Tesla has made a significant shift in its strategy, announcing the cancellation of its long-awaited affordable electric car, a move that has left investors and consumers stunned.

The decision, revealed by three reliable sources familiar with the matter and corroborated by company messages obtained by Reuters, marks a departure from Tesla’s earlier mission of bringing affordable electric vehicles to the masses.

The automaker, instead, will pivot its resources towards the development of self-driving robotaxis, utilizing the same small-vehicle platform, according to insiders. This strategic redirection signifies a significant deviation from Tesla CEO Elon Musk’s previous commitments and vision outlined in the company’s initial “master plan” in 2006.


Musk, who has often emphasized the goal of making electric cars accessible to a broader audience, had initially promised investors and consumers an affordable vehicle following the success of luxury models. However, despite repeated assurances from Musk, including as recent as January, wherein he outlined plans for production at Tesla’s Texas factory by the second half of 2025, those aspirations have been dashed.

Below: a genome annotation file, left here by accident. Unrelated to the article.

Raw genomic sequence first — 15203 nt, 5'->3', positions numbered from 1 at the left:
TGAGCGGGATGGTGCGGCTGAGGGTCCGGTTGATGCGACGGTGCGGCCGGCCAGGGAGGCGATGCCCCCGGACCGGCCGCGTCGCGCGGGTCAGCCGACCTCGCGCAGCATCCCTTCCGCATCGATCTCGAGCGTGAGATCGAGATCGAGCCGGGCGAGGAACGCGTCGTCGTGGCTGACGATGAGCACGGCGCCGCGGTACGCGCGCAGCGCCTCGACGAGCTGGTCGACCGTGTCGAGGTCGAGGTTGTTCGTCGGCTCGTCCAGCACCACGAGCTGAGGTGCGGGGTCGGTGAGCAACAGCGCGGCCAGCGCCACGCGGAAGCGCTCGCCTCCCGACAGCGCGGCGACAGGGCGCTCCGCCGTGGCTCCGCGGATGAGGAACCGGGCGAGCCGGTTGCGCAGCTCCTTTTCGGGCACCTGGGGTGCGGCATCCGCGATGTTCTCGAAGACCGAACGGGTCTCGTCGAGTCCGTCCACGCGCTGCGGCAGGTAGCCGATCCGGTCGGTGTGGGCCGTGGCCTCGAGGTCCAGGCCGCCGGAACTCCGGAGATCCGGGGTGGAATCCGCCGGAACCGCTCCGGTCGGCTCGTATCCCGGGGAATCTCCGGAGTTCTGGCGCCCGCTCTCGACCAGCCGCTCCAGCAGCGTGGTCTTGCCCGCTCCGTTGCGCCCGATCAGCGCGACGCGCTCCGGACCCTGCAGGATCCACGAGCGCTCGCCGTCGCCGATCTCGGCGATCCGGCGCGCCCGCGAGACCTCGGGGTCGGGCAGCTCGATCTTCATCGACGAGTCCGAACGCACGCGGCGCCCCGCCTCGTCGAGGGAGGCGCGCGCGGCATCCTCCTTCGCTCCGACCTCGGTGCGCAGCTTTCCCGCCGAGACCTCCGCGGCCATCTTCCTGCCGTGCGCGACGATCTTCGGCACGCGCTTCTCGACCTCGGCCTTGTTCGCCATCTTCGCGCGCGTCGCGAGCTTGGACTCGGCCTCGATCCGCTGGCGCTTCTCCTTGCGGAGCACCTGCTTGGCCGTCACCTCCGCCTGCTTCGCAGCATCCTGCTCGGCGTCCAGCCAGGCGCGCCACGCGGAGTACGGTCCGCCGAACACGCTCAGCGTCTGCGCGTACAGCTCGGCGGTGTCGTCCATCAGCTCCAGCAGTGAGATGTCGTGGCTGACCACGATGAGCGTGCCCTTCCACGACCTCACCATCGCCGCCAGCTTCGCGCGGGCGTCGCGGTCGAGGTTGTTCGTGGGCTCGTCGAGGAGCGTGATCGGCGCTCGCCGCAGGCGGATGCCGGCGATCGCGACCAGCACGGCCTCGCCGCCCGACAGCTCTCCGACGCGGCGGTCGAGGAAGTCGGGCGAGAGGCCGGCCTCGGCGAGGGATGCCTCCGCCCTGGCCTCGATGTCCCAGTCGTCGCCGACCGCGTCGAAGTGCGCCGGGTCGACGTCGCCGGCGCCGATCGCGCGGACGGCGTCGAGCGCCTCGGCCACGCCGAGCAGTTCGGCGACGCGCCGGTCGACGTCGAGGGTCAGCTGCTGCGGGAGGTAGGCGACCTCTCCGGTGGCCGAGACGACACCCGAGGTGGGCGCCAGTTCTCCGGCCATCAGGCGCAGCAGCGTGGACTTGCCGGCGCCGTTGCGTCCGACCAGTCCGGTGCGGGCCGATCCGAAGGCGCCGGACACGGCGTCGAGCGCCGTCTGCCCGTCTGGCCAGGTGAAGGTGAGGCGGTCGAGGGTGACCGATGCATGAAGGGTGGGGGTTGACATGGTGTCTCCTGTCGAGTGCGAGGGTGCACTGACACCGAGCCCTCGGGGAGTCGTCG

Tesla’s cheapest model currently available, the Model 3 sedan, comes with a price tag of approximately $39,000 in the United States. The now-scrapped entry-level vehicle, often referred to as the Model 2, was anticipated to be priced around $25,000.

In response to inquiries, Tesla remained silent, offering no official comment on the matter. However, Musk took to social media platform X to dispute the Reuters report, without specifying any inaccuracies, leading to a momentary fluctuation in Tesla’s stock prices.

Following Musk’s online intervention, where he hinted at an upcoming Tesla Robotaxi unveiling, the company’s shares experienced a rebound in after-hours trading. This abrupt change in direction comes amidst mounting competition in the global electric vehicle market, particularly from Chinese manufacturers offering vehicles at significantly lower price points.

The decision to prioritize the development of self-driving robotaxis, though potentially lucrative, poses considerable engineering challenges and regulatory hurdles, as highlighted by industry experts.

Leaks reveal that the decision to scrap the Model 2 was communicated to employees in a meeting held in late February, further underscoring Tesla’s strategic pivot in the face of evolving market dynamics.